In Sylvie and Bruno, Carroll tells the story of a tailor – a stereotypical cliché for Jewish trades, although Carroll does not identify him as Jewish – who agrees to extend credit to a customer only if he agrees to pay double the outstanding debt each year.

In an essay ‘Economic Possibilities for our Grandchildren’ (1930), the economist John Maynard Keynes cites the attempt by Carroll’s tailor to secure specious and illusory future gain as a metaphor for his proposition regarding the irrationality of postponing personal gratification, and observes that Carroll almost certainly intended the tailor to be Jewish.

In a diary entry in 1885, Lewis Carroll comments on a children’s production of Gilbert and Sullivan’s The Pirates of Penzance. He writes: ‘It was a very charming performance, and some of them have lovely voices, specially Elsie Joel who acted Mabel: she looks Jewish.’ It is as though Carroll is saying she was a surprisingly good actress, even though she is Jewish. Other reviewers admired Elsie’s performance without mentioning her Jewish appearance.

On the other hand, in correspondence on 18 August 1884, Carroll wrote: ‘One hospital manager wrote that he knew a place where there were a number of sick children, but he was afraid I wouldn’t like to give them any books – and why, do you think? ‘Because they are Jews!’ I wrote to say [that] of course I would give them some! Why in the world shouldn’t little Israelites read Alice’s Adventures as well as other children?

Perhaps on that occasion Carroll’s love of children trumped his contempt for Jews. He had already characterised Jews as ‘obsequious unless very young’, suggesting his animus towards Jews did not extend to Jewish children.

Carroll delighted in puzzles, metaphors, wordplay, and invented words – consider ‘Jabberwocky’, for example. There are many theories about the cryptic allegorical meanings of the Alice stories. Freudians, for their part, suggest his books represent an outlet for his repressed desires.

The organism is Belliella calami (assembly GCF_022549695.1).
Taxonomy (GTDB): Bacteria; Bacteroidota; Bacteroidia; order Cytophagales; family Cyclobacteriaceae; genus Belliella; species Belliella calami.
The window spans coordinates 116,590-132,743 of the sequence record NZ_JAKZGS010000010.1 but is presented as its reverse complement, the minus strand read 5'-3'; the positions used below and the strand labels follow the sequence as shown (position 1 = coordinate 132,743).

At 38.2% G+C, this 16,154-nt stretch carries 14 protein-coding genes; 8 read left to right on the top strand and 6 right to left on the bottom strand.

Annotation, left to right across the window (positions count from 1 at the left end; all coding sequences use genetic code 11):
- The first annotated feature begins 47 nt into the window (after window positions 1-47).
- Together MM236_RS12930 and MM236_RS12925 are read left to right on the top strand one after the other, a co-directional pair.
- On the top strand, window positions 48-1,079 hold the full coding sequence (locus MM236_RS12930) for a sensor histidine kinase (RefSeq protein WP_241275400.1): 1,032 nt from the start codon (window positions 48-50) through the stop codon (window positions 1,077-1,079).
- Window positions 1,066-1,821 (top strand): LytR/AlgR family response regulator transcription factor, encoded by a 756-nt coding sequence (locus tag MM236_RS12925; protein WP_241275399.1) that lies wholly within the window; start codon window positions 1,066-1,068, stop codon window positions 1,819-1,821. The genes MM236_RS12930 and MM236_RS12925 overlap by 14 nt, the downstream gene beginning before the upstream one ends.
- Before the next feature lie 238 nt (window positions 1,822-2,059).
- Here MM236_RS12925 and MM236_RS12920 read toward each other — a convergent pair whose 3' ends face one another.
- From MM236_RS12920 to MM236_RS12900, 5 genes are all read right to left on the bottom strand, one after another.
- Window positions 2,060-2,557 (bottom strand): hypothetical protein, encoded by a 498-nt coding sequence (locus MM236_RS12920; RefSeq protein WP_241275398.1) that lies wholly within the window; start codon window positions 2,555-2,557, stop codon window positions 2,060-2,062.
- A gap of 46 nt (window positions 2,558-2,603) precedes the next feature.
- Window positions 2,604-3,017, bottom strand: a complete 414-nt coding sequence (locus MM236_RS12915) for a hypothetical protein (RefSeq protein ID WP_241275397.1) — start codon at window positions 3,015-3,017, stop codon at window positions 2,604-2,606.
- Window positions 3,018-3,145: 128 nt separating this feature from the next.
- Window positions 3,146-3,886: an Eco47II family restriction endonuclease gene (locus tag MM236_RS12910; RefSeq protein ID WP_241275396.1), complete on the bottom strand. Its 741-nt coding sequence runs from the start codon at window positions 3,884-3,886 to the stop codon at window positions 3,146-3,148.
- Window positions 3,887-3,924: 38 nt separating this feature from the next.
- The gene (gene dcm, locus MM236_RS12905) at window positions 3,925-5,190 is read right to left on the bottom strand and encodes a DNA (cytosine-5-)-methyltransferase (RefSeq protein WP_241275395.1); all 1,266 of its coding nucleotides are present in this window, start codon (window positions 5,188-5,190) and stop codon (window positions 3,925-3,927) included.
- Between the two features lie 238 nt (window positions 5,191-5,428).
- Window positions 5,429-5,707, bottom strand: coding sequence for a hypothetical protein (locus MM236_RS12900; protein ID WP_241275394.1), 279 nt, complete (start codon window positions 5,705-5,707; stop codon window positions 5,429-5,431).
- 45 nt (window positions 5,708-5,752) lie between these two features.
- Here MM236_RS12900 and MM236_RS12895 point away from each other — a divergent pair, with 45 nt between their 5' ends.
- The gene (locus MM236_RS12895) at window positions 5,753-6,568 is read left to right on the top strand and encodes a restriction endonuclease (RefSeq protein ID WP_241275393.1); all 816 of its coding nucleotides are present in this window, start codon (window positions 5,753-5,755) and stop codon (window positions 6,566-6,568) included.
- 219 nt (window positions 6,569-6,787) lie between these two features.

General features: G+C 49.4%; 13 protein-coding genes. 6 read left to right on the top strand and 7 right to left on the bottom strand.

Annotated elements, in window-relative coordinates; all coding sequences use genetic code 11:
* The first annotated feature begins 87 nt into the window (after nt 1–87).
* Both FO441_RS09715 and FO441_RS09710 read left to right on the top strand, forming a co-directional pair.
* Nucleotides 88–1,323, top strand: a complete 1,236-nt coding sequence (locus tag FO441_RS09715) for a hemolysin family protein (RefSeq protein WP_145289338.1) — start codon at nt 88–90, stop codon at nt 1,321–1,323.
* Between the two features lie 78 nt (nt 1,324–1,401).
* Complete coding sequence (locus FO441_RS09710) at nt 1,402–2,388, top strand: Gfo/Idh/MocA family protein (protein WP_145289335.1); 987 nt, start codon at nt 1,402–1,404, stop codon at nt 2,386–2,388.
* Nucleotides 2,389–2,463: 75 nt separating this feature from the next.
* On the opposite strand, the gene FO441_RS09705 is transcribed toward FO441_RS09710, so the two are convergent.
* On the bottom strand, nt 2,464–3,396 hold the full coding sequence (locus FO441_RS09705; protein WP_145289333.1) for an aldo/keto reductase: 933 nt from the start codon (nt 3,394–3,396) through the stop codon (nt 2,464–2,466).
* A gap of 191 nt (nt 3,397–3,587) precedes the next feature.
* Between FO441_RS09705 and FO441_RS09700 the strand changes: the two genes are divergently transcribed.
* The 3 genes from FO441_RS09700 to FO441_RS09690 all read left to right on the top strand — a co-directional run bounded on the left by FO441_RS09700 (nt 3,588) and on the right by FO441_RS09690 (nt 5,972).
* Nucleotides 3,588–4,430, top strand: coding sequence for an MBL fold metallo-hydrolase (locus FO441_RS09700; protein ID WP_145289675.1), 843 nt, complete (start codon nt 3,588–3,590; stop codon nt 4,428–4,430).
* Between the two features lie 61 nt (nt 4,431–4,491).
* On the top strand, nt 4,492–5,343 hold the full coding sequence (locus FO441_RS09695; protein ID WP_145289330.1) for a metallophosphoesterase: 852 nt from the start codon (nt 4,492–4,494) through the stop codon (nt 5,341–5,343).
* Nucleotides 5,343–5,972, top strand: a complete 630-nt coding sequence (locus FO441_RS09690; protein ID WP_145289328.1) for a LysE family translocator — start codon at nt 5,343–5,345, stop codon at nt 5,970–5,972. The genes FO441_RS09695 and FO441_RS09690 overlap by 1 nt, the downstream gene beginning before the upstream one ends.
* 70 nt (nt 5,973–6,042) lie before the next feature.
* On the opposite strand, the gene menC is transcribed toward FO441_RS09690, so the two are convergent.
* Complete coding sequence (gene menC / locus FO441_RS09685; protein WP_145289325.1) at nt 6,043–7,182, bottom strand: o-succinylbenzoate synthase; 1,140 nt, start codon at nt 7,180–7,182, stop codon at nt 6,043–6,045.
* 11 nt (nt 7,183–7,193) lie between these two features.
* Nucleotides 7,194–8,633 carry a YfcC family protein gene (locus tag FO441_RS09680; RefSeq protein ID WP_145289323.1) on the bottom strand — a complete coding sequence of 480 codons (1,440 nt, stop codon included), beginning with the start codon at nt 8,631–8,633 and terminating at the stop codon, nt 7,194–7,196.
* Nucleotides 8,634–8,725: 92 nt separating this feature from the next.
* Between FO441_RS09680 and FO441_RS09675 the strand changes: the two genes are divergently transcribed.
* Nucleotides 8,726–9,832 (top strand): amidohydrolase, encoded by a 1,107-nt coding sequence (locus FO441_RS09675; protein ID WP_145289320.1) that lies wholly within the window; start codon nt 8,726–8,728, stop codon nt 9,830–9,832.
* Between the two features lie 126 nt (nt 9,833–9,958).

Some writers see Alice as a secret history of religious controversies in Victorian England, others as a metaphor for the monstrous mindlessness of the universe. Martin Gardner argues in The Annotated Alice, the entirety of Through the Looking Glass is a chess game ‘in which living pieces are ignorant of the game’s plan and cannot tell if they move under their own will or by invisible fingers.’ Indeed, Alice is the only mature and rational character in Wonderland. ‘We are all mad here’, says the Cheshire Cat.

One of the most intriguing, if not bizarre, hypotheses I have come across in recent weeks is by Dr Abraham Ettelson (1897-1971), an American Hasidic Jew and brain surgeon who fought in the International Brigade during the Spanish Civil War.

In a self-published 80-page small book, Through the Looking-Glass Decoded (1966), Ettelson argues that Alice is actually a cryptogram of the Talmud written in code. He notes the frequency and importance of mirrors and inversion in the Alice stories and concludes that Through the Looking Glass and the Talmud are mirror images of each other.

He argues that the principal subtext of Alice and Looking Glass is ‘the Jewish way’ and sees the books as Carroll’s use of a Midrashic approach that employs layered interpretations and ethical analysis to expound on the pshat or the primary meaning of the text.